Fifty years ago, in October 1962, four lads from Liverpool released their first single. It was a modest hit, reaching number 17 in the charts, and although its ‘love me do’ refrain was catchy there was little to suggest the group would go onto greater things.
On the same day, a relatively low-budget British spy caper was released to a mixed critical reception. Over time, both The Beatles and James Bond would become global icons – their successes in sharp contrast to Britain’s declining economic influence during the same period.
As growth in the major economies of Asia and Latin America continues to outstrip that seen in the UK, why should equity investors still bother with these seemingly ill-fated isles?
Such a question, however, is predicated on a common misconception: that a country’s level of economic growth correlates with the performance of its stock market. China has seen its economy grow over the past three years at a rate which any developed country would envy; yet the Shanghai Composite index has underperformed the FTSE All-Share by almost 50% over that period.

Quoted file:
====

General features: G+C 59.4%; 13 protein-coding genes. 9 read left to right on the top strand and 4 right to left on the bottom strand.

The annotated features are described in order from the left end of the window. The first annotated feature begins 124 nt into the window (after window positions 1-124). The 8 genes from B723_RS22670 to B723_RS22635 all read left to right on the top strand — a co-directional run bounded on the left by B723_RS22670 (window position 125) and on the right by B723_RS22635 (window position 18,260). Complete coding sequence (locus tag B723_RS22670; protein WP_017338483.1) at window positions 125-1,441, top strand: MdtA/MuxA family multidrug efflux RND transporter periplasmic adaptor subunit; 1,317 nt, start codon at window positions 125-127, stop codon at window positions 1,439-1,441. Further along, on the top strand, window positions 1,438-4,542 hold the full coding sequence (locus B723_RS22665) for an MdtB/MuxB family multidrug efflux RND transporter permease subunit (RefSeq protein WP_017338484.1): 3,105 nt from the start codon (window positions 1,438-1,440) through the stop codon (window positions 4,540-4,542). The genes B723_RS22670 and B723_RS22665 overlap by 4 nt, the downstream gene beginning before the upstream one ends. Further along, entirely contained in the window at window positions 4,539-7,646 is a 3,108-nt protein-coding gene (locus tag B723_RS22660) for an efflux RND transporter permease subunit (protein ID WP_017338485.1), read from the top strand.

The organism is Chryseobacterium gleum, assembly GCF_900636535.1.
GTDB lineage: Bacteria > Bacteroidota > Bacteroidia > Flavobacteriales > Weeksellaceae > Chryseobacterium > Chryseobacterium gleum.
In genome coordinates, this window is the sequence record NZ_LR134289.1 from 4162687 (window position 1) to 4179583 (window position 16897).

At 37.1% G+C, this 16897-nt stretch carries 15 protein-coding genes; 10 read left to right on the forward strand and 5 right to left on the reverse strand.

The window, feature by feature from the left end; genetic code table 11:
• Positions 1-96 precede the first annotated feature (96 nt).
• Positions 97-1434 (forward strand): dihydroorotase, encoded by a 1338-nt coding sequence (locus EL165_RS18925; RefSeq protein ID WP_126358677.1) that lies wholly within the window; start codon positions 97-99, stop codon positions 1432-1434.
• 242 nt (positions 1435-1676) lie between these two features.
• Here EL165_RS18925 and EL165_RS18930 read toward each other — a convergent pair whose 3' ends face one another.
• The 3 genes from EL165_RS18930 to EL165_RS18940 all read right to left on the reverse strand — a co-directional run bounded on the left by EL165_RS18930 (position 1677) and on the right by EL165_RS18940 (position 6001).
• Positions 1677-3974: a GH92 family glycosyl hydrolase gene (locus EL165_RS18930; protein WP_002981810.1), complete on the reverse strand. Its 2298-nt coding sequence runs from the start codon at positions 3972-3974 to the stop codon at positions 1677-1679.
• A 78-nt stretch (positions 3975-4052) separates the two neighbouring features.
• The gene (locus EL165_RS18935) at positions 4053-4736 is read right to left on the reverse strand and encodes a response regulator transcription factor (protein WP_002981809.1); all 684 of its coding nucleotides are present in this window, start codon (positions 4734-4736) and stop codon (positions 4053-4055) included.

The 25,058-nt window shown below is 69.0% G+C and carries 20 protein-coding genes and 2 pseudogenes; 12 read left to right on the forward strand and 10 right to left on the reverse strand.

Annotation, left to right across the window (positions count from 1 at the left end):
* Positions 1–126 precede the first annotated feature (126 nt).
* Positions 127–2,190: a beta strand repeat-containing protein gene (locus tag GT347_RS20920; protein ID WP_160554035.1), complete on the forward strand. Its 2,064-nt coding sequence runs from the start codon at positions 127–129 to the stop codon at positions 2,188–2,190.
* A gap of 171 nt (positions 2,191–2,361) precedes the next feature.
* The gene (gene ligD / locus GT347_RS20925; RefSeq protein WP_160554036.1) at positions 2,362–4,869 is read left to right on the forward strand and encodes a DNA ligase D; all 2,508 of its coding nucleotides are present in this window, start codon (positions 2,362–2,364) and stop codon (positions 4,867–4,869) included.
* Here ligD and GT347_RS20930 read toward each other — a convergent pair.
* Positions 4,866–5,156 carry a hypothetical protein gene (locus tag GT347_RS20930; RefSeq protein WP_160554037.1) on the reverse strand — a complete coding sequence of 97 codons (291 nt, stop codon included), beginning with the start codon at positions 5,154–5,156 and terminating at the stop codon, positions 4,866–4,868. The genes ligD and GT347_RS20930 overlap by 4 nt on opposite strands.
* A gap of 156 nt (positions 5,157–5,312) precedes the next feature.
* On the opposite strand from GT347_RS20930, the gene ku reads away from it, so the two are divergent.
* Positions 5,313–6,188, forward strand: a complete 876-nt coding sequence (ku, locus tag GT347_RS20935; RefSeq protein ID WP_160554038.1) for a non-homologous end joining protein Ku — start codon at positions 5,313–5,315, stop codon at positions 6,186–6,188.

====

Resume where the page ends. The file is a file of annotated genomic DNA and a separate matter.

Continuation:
A more relevant leading indicator of stock market moves is a country’s performance versus investors’ expectations.
On that metric, the UK receives a cautious ‘thumbs up’. Unemployment rates, which many believed would rise significantly as a consequence of public spending cuts and weak growth, have remained relatively subdued.
Indeed, recent data shows the number of people in work has reached a record high. And, despite the dire prognostications of many forecasters, the economy returned to growth in the third quarter, albeit at a sluggish level.
This improving economic outlook, combined with a good reputation for corporate governance and ease of doing business, means that we are optimistic about the outlook for UK equities.
While cognisant of the usual US fiscal cliff/eurozone sovereign debt issues, we remain reasonably bullish. A string of positive updates from domestically-exposed UK companies, such as Sports Direct and William Hill, has enhanced this confidence. Although this year’s biggest hit may involve a Korean rapper and some ridiculous dance moves, it is 007 who currently sits atop the global box office.
Britain does not need to look back to yesterday; and although we do need to be aware of the taxman, we are on the long and winding road to recovery.
Neil Veitch is manager of the SVM UK Opportunities fund.
-Robust recent macroeconomic data allied with business-friendly government policy
-UK consumers showing signs of life as inflation concerns ease
-Eurozone worries/US fiscal cliff
-Consumer confidence fragile and susceptible to external shocks
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